Thundering cannons, fleets of sailing ships firing at coastal forts and political maneuvering as nations seek to conquer and control Menorca. Yes, it may sound like something from out of a fairy tale, but this was once the reality of the now peaceful Menorca!
Three European Nations Striving for Control
It’s hard to believe when you’re visiting Menorca that this island, and especially its capital Mahon, with its big, natural harbour, was once the scene of a power struggle between Britain, France and Spain between the 1700’s to the late 1800’s.
Menorca has always held a strategic location in the Mediterranean – one that was even more important in the days of sailing ships. Along with the other Balearic Islands, it sat close to important shipping lanes that connected southern Europe and the Gibraltar Straits. This made it a favourite base for pirates, which was yet another reason for the three great seagoing superpowers of the time to fight for its control.
The Castillo San Felipe
Situated to the south west of Mahon, at the entrance to the huge inlet that forms a natural haven from storms and enemies, we find the remains of the Castillo San Felipe. While most of the castle is in ruins, when visiting Menorca, a trip to the castle will still impress you with its past importance to those seeking to control the island.
The original castle was constructed in 1554 by the Spanish, who wanted to protect the entrance to Mahon’s natural harbour. The British, who conquered the island in 1708 and were awarded sovereignty by the Treaty of Utrecht in 1713, took the star shaped fortress with its already massive fortifications and moat, and began to expand it until it became the largest fortification of its type in Europe. Over the coming years, the struggle between Britain, France and Spain resulted in many naval battles, but the Castillo San Felipe fortress kept guard over the harbour and the capital.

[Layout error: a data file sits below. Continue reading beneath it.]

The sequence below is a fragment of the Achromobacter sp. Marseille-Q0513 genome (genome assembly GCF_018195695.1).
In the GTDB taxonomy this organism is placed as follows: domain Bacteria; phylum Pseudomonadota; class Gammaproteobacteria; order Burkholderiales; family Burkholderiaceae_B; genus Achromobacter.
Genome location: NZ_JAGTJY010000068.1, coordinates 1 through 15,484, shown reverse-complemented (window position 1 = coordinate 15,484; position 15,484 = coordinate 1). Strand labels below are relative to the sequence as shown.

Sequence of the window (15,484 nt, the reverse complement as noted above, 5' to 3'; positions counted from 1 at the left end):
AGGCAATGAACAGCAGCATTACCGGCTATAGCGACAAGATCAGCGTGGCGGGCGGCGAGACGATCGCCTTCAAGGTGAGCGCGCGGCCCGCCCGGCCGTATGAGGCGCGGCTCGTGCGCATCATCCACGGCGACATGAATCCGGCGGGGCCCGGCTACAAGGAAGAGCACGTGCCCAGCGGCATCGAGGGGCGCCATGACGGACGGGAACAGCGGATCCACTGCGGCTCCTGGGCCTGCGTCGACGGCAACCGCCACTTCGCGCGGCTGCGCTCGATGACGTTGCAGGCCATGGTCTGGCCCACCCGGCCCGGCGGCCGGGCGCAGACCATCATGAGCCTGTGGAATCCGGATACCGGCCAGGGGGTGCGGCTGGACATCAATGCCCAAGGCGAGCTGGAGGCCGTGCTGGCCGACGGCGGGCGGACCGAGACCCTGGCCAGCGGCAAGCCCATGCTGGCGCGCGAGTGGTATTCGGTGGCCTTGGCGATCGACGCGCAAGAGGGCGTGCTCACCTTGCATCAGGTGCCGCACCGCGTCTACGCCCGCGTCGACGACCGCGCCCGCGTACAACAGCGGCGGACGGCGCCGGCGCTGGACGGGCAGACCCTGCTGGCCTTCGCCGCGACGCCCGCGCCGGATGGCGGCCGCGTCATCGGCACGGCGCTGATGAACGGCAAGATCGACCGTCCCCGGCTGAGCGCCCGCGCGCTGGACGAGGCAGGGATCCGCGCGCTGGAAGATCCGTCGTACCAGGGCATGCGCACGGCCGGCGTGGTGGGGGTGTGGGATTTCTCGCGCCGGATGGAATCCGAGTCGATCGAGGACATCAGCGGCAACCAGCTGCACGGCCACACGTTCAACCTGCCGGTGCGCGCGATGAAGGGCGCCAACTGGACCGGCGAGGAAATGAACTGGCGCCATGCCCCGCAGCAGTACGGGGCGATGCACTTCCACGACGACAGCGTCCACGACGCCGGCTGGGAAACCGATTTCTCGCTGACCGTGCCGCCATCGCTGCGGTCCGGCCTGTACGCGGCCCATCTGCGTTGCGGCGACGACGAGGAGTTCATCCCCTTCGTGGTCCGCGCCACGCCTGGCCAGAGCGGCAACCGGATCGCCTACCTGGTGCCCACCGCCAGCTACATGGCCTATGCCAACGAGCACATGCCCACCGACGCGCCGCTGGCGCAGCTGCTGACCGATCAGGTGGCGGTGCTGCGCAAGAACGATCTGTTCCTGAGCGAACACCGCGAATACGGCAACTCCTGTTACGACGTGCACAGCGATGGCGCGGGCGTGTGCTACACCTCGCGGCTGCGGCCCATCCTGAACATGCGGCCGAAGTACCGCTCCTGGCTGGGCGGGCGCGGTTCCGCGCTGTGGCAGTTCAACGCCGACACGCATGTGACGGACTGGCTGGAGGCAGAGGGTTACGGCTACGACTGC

In 1782, Carlos the 3rd of Spain conquered the island and, for reasons lost in history, had most of the castle destroyed. Despite the British regaining control a few years later, they were never successful in restoring the castle to its former glory before the island was restored to Spain.
The saga of the struggle for supremacy ended with the Treaty of Amiens in 1802. The treaty, that was supposed to establish peace between France and Britain, only lasted for a year, but during that time Menorca was returned to Spanish sovereignty and it has been part of Spain ever since.
Castillo San Felipe Today
Today the castle remains in ruins, but it’s still worth a visit to see one of the ‘historical re-enactments’ that take place during the summer months (see local tourist information for more details) or to take a guided tour of the extensive system of tunnels that still exists.
Opening Hours and Entry Fee
From June to September the castle is open Thursday and Sunday from 10am. During October, November, March, April and May it’s open every Saturday from 10am. In December, January and February the site is only open for groups with a reservation.
Regular entry costs 5 euro, for senior citizens and children aged 13 to 16 it is 2.5 euro and for children up to the age of 12, entrance is free.
Brenda Jaaback, Managing Director of Bartle Holidays, is a renowned Menorca expert. From its history to its people and from its wildlife to its cuisine – no secret of the island remains hidden to her. Personally selecting the finest properties for her clients, Brenda is the go-to person for anyone visiting Menorca for a relaxing holiday. Bartle Holidays makes no warranty as to the accuracy of information contained in this article and excludes any liability of any kind for the information.
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